A long time ago, a good boss told me that if I want to meet multiple deadlines, I need to bear in mind two rules: 1) Start early, and 2) Start writing. Productivity is the sine qua non of successful author-dom.
So when I saw an article, about how body position and posture can affect mood, recall, self-image and other brain functions, and particularly how hunching over a cell phone or screen can make us more anxious, dull, and down, I sat back–from my computer screen–and bethought myself: I really tend to slump in the early afternoons. Physically and otherwise. I’ve noticed this particularly since I had to get a new computer, a Surface (which I do not like), because my old ASUS crashed without warning (which I hated).
The Surface has a smaller screen, the resolution and illumination aren’t as effective. Long story short, I tend to be “hunchier” when I’m writing these days. In addition to twiddling the computer end of that equation, I decided to take action on the Grace-end.
I inserted into my day several gratuitous expressions of a few power poses, including the “pride” posture . This is the way we present ourselves, arms up and outstretched, chin lifted, often a leg lifted as well, when we’re spontaneously exhilarated by achievement. Even blind people, who have never seen an end zone dance or watched Usain Bolt take the victory lap, will adopt this posture when celebrating a great accomplishment.
The results for me have been positive. I stand in the kitchen, feet apart, hands on hips, Wonder Woman-style, as the microwave is heating my tea water, and my confidence centers. If I do my victory lap around the living room when I’m picking up cat toys, and I find I’m naturally inclined in those moments to think more upbeat thoughts, even if I do look silly. I open up my sitting position, fold my arms behind my head, and I’m not a self-employed author slogging through a book’s middle, I’m the executive director of my own literary empire.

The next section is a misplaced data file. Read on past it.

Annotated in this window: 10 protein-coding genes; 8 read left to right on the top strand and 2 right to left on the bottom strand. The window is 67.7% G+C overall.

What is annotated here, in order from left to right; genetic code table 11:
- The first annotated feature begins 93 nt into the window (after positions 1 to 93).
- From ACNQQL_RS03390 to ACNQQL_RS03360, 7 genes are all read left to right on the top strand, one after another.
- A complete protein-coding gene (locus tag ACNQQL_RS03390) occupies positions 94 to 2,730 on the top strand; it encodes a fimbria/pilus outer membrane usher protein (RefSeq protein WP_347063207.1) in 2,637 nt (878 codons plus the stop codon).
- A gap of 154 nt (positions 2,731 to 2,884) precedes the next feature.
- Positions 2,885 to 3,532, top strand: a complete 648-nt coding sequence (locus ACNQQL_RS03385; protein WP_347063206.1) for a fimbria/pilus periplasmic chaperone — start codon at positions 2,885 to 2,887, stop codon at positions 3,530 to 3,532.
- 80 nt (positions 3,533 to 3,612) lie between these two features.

There has to be something to this. Drill sergeants, band leaders, grandmas, and life coaches all tell us to sit up straight, to own our space, to stand tall. The advocates for good posture come at us from many perspectives, and similarly, the advocates for bad posture–the bosses who want us hunched over the screen sixty hours a week with no OT, the politicians who don’t care if schools have up to date classroom furniture, the prisons that cram full grown men into cots sized for boy scouts–aren’t served by our confidence and self-possession. I suspect putting women in four-inch stilettos might also have an ulterior agenda besides… though, really, what IS the point of teetering around in stilettos?
I don’t know how this train of thought will find its way into my books–it’s too good not to use–but I am glad that article caught my eye (while I was hunched over my computer).
If you were going to work some power poses into your day, where would you start? Or are they already there? Did somebody encourage you to develop good posture earlier in life? To one commenter, I’ll send a $50 gift card.